From John Mauldin at Mauldin Economics:
The problem is less about jobs disappearing than about the automation of particular tasks that are part of our jobs. In most cases, employers can’t simply fire a human, plug in a robot, and accomplish all the same things at the same or better performance level but lower cost. You have to zoom in closer and look at the tasks that each job entails, and ask which of them can be automated. The roughneck jobs in the oilfield are a good example: The Iron Roughneck doesn’t replace all workers on the rig, just some of them.
So when McKinsey says that 23% of US “current work activity hours” will be automated by 2030, that’s not the same as saying 23% of jobs. The shift will affect almost all jobs to some degree. That 23% figure is their “midpoint” scenario, too. In the “rapid” scenario it’s 44% of US current work activity hours that will be handed over to machines.
In other words, whatever your job is, some part of it will likely get automated in the next decade or so. That might be good news if the machines can take on the repetitive drudgery that you don’t enjoy. Automation could free you to do things that are more interesting to you and more valuable to your employer. But outcomes are going to vary widely… More.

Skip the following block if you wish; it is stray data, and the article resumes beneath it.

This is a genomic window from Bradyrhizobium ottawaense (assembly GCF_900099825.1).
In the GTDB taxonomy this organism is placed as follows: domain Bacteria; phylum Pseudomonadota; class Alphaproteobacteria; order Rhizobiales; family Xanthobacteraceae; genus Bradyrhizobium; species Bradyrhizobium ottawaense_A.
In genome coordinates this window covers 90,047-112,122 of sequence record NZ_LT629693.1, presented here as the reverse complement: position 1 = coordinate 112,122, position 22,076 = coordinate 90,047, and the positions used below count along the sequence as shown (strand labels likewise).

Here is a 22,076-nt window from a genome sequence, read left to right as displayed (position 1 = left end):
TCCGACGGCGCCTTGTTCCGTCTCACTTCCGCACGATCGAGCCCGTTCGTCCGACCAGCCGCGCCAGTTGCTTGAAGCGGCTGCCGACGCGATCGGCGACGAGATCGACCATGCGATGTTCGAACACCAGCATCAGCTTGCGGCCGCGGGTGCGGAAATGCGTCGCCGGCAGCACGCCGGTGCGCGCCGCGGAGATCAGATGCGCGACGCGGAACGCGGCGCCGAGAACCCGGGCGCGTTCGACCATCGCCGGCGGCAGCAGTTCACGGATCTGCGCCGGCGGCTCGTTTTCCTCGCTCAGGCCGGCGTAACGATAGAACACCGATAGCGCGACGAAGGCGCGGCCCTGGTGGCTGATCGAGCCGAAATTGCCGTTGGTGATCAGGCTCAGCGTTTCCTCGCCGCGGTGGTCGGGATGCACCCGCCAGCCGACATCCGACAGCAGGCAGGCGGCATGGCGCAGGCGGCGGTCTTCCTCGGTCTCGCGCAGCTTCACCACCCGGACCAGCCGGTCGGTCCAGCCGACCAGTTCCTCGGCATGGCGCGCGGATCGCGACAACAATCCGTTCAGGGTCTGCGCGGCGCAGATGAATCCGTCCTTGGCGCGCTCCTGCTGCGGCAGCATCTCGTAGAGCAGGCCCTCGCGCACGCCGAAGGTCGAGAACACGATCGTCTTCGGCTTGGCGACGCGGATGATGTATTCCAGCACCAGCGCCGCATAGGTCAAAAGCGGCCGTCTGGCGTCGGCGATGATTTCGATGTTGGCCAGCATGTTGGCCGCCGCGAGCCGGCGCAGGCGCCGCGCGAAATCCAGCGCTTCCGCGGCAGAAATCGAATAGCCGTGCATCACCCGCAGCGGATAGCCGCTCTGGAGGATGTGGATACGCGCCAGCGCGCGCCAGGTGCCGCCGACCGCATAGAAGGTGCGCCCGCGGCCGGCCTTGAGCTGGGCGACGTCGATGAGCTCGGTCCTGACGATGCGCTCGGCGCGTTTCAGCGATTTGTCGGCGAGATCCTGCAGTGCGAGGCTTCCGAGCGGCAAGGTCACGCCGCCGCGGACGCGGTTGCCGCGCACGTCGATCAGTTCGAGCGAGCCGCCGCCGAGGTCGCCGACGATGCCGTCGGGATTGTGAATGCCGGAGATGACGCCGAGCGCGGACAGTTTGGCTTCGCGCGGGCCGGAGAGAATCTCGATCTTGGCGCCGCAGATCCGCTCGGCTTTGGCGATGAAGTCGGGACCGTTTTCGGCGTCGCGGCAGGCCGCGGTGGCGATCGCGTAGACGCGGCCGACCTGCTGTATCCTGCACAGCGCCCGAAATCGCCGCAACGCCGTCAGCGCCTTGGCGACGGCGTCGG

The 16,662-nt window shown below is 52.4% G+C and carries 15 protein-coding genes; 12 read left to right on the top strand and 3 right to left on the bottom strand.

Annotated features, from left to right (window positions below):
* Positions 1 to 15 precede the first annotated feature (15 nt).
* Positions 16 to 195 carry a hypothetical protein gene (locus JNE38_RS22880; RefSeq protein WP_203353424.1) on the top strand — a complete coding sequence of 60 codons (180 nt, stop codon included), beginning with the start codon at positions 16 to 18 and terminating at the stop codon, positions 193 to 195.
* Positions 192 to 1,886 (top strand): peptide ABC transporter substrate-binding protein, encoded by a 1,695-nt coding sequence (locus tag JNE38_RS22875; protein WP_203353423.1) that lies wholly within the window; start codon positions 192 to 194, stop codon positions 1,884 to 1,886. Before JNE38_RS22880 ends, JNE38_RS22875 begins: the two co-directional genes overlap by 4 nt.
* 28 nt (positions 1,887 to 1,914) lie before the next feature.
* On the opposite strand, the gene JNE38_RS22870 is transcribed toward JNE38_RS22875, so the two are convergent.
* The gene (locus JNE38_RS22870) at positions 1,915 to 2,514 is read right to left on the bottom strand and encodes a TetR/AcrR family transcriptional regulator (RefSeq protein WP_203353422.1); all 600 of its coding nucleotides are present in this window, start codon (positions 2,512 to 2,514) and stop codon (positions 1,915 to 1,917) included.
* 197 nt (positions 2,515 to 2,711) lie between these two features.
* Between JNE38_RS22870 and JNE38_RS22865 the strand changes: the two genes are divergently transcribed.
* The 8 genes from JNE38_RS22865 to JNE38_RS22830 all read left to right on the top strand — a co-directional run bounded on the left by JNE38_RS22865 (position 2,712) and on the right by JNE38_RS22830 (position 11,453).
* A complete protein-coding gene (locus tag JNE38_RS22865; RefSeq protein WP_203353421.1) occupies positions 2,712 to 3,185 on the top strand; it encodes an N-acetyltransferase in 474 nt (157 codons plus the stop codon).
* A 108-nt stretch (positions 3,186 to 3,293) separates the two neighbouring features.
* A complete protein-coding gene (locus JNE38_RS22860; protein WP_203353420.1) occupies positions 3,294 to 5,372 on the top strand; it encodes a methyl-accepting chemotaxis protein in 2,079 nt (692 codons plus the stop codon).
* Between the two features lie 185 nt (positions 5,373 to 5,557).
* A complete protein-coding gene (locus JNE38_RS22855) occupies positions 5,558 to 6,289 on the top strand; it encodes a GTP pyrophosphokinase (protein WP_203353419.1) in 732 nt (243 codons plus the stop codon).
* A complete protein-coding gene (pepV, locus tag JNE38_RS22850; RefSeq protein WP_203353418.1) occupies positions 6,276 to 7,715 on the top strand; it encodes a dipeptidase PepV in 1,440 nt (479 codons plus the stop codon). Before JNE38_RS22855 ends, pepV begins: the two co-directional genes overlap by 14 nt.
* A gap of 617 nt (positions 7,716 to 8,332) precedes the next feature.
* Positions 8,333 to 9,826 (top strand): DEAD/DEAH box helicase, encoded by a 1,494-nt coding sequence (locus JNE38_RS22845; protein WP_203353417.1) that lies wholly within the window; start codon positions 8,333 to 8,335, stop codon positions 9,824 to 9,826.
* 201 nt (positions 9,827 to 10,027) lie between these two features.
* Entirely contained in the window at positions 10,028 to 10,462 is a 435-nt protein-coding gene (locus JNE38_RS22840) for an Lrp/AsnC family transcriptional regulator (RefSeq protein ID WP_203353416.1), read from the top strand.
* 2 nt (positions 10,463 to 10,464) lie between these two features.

Reality check: The single biggest problem isn’t that people won’t have jobs. Mom’s basement may not be a bad place to live rent-free, with food, beer, and pot vouchers, also free internet and health care. No, the problem is that ambitious surplus people will become local PC enforcers — raising hell with the people that machines can’t just replace, on any pretext they have all the time in the world to dream up…
See also: Leftworld: WLU’s Lindsay Shepherd’s stand against bullying just “white women’s tears”